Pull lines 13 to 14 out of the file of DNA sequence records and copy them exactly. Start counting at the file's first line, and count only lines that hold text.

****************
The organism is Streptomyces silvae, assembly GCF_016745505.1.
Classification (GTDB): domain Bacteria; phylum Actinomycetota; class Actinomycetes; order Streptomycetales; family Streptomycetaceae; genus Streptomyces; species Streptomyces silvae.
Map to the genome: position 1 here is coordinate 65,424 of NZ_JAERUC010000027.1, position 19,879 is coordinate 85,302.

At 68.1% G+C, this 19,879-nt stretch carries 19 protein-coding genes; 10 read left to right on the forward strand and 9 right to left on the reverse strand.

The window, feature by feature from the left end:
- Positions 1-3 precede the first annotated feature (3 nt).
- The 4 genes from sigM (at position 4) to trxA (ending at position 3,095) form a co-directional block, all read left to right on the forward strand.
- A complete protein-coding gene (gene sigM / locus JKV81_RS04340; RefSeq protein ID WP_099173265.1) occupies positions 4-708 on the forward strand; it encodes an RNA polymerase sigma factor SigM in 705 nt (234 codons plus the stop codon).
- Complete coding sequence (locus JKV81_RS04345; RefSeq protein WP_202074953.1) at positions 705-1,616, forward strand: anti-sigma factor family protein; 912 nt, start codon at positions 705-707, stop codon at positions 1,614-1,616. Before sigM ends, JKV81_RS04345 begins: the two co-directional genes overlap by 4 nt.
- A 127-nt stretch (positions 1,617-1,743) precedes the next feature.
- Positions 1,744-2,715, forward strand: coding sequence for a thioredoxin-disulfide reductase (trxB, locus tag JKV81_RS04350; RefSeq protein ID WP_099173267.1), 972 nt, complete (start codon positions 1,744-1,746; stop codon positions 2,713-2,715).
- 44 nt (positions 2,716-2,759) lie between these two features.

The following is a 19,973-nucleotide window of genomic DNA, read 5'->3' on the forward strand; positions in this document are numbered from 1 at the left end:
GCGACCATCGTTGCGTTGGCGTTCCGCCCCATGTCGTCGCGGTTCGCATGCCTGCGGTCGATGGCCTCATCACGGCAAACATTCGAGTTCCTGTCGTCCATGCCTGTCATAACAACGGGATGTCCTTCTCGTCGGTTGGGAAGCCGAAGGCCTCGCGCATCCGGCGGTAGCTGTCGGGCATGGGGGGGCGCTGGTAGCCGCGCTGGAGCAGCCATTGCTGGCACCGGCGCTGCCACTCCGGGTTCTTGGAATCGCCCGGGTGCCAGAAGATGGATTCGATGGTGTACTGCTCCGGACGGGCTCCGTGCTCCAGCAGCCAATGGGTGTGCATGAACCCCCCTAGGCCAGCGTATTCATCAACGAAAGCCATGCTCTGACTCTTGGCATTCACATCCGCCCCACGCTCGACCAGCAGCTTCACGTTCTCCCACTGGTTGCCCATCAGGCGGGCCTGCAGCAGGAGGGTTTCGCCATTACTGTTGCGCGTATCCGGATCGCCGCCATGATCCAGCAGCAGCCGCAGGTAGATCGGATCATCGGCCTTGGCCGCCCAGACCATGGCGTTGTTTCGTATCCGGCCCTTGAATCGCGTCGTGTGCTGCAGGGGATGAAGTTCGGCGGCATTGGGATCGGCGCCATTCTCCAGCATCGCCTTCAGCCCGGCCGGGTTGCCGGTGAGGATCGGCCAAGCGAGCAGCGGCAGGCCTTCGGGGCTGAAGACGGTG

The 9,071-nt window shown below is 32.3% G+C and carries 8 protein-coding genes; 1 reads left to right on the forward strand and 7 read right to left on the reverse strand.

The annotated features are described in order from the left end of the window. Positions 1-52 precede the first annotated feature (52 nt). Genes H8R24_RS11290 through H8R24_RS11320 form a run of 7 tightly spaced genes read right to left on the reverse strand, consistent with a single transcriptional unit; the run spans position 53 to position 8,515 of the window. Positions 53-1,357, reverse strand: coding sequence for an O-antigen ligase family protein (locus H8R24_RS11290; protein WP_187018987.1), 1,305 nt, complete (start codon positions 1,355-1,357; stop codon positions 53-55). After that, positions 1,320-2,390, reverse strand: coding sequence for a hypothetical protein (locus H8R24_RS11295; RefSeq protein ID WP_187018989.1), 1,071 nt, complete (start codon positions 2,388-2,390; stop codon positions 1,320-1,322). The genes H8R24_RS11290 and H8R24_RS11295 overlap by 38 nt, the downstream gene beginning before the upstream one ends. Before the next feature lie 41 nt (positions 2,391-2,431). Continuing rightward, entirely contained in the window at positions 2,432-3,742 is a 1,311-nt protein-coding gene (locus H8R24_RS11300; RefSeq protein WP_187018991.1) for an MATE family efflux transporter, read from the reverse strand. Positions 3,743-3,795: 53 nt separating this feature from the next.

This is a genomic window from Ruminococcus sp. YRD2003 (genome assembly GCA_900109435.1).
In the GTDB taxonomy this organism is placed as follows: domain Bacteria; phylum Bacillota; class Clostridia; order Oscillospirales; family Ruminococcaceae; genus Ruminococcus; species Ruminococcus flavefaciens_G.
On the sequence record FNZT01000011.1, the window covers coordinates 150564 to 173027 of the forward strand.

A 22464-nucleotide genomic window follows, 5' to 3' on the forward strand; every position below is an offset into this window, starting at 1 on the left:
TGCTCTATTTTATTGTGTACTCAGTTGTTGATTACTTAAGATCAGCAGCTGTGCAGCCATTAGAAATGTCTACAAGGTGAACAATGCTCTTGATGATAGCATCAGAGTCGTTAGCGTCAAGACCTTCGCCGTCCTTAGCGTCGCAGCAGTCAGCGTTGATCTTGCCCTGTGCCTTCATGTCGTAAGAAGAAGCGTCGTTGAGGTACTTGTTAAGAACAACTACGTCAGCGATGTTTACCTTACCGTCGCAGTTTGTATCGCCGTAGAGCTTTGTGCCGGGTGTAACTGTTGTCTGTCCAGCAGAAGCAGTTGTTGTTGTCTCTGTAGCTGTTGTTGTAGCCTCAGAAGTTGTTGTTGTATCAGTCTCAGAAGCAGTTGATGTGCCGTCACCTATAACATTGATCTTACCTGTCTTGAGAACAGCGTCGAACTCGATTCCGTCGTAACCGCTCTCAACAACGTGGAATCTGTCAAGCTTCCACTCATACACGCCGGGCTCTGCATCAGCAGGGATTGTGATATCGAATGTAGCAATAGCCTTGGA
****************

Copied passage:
The following is a 19,973-nucleotide window of genomic DNA, read 5'->3' on the forward strand; positions in this document are numbered from 1 at the left end:
GCGACCATCGTTGCGTTGGCGTTCCGCCCCATGTCGTCGCGGTTCGCATGCCTGCGGTCGATGGCCTCATCACGGCAAACATTCGAGTTCCTGTCGTCCATGCCTGTCATAACAACGGGATGTCCTTCTCGTCGGTTGGGAAGCCGAAGGCCTCGCGCATCCGGCGGTAGCTGTCGGGCATGGGGGGGCGCTGGTAGCCGCGCTGGAGCAGCCATTGCTGGCACCGGCGCTGCCACTCCGGGTTCTTGGAATCGCCCGGGTGCCAGAAGATGGATTCGATGGTGTACTGCTCCGGACGGGCTCCGTGCTCCAGCAGCCAATGGGTGTGCATGAACCCCCCTAGGCCAGCGTATTCATCAACGAAAGCCATGCTCTGACTCTTGGCATTCACATCCGCCCCACGCTCGACCAGCAGCTTCACGTTCTCCCACTGGTTGCCCATCAGGCGGGCCTGCAGCAGGAGGGTTTCGCCATTACTGTTGCGCGTATCCGGATCGCCGCCATGATCCAGCAGCAGCCGCAGGTAGATCGGATCATCGGCCTTGGCCGCCCAGACCATGGCGTTGTTTCGTATCCGGCCCTTGAATCGCGTCGTGTGCTGCAGGGGATGAAGTTCGGCGGCATTGGGATCGGCGCCATTCTCCAGCATCGCCTTCAGCCCGGCCGGGTTGCCGGTGAGGATCGGCCAAGCGAGCAGCGGCAGGCCTTCGGGGCTGAAGACGGTG